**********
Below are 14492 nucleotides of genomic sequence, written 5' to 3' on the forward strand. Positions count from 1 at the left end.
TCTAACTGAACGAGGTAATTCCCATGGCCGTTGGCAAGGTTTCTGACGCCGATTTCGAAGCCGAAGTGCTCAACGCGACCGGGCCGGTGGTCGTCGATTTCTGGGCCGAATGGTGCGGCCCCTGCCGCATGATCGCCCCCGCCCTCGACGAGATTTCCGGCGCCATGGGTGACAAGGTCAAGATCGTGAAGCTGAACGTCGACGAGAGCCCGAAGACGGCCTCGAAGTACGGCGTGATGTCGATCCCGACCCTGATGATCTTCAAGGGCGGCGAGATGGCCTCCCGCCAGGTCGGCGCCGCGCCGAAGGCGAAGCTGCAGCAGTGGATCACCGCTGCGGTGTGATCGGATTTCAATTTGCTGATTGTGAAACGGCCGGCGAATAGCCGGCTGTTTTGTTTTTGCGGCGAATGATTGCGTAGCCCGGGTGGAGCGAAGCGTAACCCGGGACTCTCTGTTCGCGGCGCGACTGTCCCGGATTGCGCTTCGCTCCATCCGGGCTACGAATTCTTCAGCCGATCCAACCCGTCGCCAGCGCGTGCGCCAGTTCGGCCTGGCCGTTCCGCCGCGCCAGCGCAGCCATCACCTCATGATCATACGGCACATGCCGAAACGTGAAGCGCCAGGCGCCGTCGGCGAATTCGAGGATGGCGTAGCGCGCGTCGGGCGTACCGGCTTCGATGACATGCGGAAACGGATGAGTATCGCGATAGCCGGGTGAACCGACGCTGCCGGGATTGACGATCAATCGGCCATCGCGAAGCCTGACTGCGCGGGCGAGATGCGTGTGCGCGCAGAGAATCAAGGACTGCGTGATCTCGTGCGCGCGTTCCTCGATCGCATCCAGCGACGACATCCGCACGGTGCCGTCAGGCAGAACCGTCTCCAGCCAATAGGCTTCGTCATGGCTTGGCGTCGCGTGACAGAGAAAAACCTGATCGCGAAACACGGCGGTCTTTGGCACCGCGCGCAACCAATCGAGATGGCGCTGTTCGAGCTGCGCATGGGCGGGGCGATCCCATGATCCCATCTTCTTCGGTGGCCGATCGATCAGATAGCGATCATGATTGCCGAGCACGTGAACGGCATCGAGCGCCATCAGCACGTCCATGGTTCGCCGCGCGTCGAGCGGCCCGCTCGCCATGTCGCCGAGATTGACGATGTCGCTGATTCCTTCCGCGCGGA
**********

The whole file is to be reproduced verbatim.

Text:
Below are 14492 nucleotides of genomic sequence, written 5' to 3' on the forward strand. Positions count from 1 at the left end.
TCTAACTGAACGAGGTAATTCCCATGGCCGTTGGCAAGGTTTCTGACGCCGATTTCGAAGCCGAAGTGCTCAACGCGACCGGGCCGGTGGTCGTCGATTTCTGGGCCGAATGGTGCGGCCCCTGCCGCATGATCGCCCCCGCCCTCGACGAGATTTCCGGCGCCATGGGTGACAAGGTCAAGATCGTGAAGCTGAACGTCGACGAGAGCCCGAAGACGGCCTCGAAGTACGGCGTGATGTCGATCCCGACCCTGATGATCTTCAAGGGCGGCGAGATGGCCTCCCGCCAGGTCGGCGCCGCGCCGAAGGCGAAGCTGCAGCAGTGGATCACCGCTGCGGTGTGATCGGATTTCAATTTGCTGATTGTGAAACGGCCGGCGAATAGCCGGCTGTTTTGTTTTTGCGGCGAATGATTGCGTAGCCCGGGTGGAGCGAAGCGTAACCCGGGACTCTCTGTTCGCGGCGCGACTGTCCCGGATTGCGCTTCGCTCCATCCGGGCTACGAATTCTTCAGCCGATCCAACCCGTCGCCAGCGCGTGCGCCAGTTCGGCCTGGCCGTTCCGCCGCGCCAGCGCAGCCATCACCTCATGATCATACGGCACATGCCGAAACGTGAAGCGCCAGGCGCCGTCGGCGAATTCGAGGATGGCGTAGCGCGCGTCGGGCGTACCGGCTTCGATGACATGCGGAAACGGATGAGTATCGCGATAGCCGGGTGAACCGACGCTGCCGGGATTGACGATCAATCGGCCATCGCGAAGCCTGACTGCGCGGGCGAGATGCGTGTGCGCGCAGAGAATCAAGGACTGCGTGATCTCGTGCGCGCGTTCCTCGATCGCATCCAGCGACGACATCCGCACGGTGCCGTCAGGCAGAACCGTCTCCAGCCAATAGGCTTCGTCATGGCTTGGCGTCGCGTGACAGAGAAAAACCTGATCGCGAAACACGGCGGTCTTTGGCACCGCGCGCAACCAATCGAGATGGCGCTGTTCGAGCTGCGCATGGGCGGGGCGATCCCATGATCCCATCTTCTTCGGTGGCCGATCGATCAGATAGCGATCATGATTGCCGAGCACGTGAACGGCATCGAGCGCCATCAGCACGTCCATGGTTCGCCGCGCGTCGAGCGGCCCGCTCGCCATGTCGCCGAGATTGACGATGTCGCTGATTCCTTCCGCGCGGA